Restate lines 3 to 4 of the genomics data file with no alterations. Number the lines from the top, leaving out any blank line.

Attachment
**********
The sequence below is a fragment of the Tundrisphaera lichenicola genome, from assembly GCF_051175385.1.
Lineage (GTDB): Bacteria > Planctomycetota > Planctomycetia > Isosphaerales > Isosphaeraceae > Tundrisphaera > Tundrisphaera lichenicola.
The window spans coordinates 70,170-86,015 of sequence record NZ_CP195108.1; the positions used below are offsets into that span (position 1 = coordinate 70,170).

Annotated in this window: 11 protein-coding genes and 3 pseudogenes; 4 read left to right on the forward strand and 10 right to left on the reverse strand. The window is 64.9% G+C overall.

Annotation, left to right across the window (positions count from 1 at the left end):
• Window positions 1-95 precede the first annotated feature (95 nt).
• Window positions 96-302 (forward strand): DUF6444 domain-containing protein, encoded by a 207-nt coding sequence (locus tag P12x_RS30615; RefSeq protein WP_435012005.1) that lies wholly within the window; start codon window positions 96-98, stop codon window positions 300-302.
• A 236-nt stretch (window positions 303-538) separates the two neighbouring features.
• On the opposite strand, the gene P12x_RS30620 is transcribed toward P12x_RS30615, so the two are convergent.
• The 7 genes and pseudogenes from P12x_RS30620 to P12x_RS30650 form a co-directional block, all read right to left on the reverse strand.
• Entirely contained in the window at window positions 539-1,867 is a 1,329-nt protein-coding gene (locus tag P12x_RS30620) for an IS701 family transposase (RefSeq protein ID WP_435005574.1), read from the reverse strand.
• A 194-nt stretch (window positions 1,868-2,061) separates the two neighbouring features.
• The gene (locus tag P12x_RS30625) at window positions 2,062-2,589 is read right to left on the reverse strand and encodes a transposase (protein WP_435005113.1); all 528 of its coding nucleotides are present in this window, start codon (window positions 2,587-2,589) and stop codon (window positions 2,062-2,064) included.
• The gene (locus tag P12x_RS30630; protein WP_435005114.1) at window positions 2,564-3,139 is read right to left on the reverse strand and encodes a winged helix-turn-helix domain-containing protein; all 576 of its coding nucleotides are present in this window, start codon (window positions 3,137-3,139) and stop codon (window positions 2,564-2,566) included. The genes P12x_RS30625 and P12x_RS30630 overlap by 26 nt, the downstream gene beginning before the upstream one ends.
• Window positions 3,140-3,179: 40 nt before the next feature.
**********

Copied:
The window spans coordinates 70,170-86,015 of sequence record NZ_CP195108.1; the positions used below are offsets into that span (position 1 = coordinate 70,170).

Annotated in this window: 11 protein-coding genes and 3 pseudogenes; 4 read left to right on the forward strand and 10 right to left on the reverse strand. The window is 64.9% G+C overall.